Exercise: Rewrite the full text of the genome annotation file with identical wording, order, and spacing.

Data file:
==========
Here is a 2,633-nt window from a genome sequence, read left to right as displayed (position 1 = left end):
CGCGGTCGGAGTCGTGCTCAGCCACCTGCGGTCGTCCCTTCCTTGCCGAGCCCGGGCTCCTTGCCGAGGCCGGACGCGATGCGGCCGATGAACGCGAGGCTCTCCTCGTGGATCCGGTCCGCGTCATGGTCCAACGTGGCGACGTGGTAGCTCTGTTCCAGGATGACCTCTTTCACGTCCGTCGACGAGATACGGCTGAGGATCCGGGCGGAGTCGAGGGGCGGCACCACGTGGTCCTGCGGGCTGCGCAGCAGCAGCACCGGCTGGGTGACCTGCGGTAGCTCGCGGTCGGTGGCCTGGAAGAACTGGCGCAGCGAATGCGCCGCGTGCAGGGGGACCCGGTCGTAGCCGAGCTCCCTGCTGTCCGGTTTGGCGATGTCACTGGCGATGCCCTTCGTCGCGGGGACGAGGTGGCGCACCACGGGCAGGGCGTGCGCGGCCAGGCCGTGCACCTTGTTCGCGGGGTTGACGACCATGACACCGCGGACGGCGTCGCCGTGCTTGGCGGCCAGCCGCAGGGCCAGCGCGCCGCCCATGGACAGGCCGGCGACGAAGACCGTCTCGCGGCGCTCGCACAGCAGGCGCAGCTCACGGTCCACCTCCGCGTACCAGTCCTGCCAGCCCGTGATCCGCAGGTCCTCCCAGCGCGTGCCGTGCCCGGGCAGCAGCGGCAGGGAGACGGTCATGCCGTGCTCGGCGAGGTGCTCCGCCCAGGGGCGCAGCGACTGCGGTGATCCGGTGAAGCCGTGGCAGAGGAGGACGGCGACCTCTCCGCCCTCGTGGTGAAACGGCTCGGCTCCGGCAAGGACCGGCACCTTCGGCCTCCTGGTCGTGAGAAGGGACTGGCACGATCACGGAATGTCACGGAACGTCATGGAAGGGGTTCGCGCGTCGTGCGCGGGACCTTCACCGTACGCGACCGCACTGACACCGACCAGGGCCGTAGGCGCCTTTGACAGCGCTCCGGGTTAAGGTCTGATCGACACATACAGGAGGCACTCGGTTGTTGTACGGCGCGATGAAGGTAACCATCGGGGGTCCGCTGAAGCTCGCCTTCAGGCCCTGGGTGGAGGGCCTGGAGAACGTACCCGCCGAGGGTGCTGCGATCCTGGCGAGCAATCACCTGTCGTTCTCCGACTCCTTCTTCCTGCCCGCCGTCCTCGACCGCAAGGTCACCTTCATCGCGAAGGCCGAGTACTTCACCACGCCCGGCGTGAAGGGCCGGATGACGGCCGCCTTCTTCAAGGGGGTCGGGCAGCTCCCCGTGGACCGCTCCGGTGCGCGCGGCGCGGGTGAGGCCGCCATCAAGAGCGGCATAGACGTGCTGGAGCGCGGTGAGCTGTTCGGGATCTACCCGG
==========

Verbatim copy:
Here is a 2,633-nt window from a genome sequence, read left to right as displayed (position 1 = left end):
CGCGGTCGGAGTCGTGCTCAGCCACCTGCGGTCGTCCCTTCCTTGCCGAGCCCGGGCTCCTTGCCGAGGCCGGACGCGATGCGGCCGATGAACGCGAGGCTCTCCTCGTGGATCCGGTCCGCGTCATGGTCCAACGTGGCGACGTGGTAGCTCTGTTCCAGGATGACCTCTTTCACGTCCGTCGACGAGATACGGCTGAGGATCCGGGCGGAGTCGAGGGGCGGCACCACGTGGTCCTGCGGGCTGCGCAGCAGCAGCACCGGCTGGGTGACCTGCGGTAGCTCGCGGTCGGTGGCCTGGAAGAACTGGCGCAGCGAATGCGCCGCGTGCAGGGGGACCCGGTCGTAGCCGAGCTCCCTGCTGTCCGGTTTGGCGATGTCACTGGCGATGCCCTTCGTCGCGGGGACGAGGTGGCGCACCACGGGCAGGGCGTGCGCGGCCAGGCCGTGCACCTTGTTCGCGGGGTTGACGACCATGACACCGCGGACGGCGTCGCCGTGCTTGGCGGCCAGCCGCAGGGCCAGCGCGCCGCCCATGGACAGGCCGGCGACGAAGACCGTCTCGCGGCGCTCGCACAGCAGGCGCAGCTCACGGTCCACCTCCGCGTACCAGTCCTGCCAGCCCGTGATCCGCAGGTCCTCCCAGCGCGTGCCGTGCCCGGGCAGCAGCGGCAGGGAGACGGTCATGCCGTGCTCGGCGAGGTGCTCCGCCCAGGGGCGCAGCGACTGCGGTGATCCGGTGAAGCCGTGGCAGAGGAGGACGGCGACCTCTCCGCCCTCGTGGTGAAACGGCTCGGCTCCGGCAAGGACCGGCACCTTCGGCCTCCTGGTCGTGAGAAGGGACTGGCACGATCACGGAATGTCACGGAACGTCATGGAAGGGGTTCGCGCGTCGTGCGCGGGACCTTCACCGTACGCGACCGCACTGACACCGACCAGGGCCGTAGGCGCCTTTGACAGCGCTCCGGGTTAAGGTCTGATCGACACATACAGGAGGCACTCGGTTGTTGTACGGCGCGATGAAGGTAACCATCGGGGGTCCGCTGAAGCTCGCCTTCAGGCCCTGGGTGGAGGGCCTGGAGAACGTACCCGCCGAGGGTGCTGCGATCCTGGCGAGCAATCACCTGTCGTTCTCCGACTCCTTCTTCCTGCCCGCCGTCCTCGACCGCAAGGTCACCTTCATCGCGAAGGCCGAGTACTTCACCACGCCCGGCGTGAAGGGCCGGATGACGGCCGCCTTCTTCAAGGGGGTCGGGCAGCTCCCCGTGGACCGCTCCGGTGCGCGCGGCGCGGGTGAGGCCGCCATCAAGAGCGGCATAGACGTGCTGGAGCGCGGTGAGCTGTTCGGGATCTACCCGG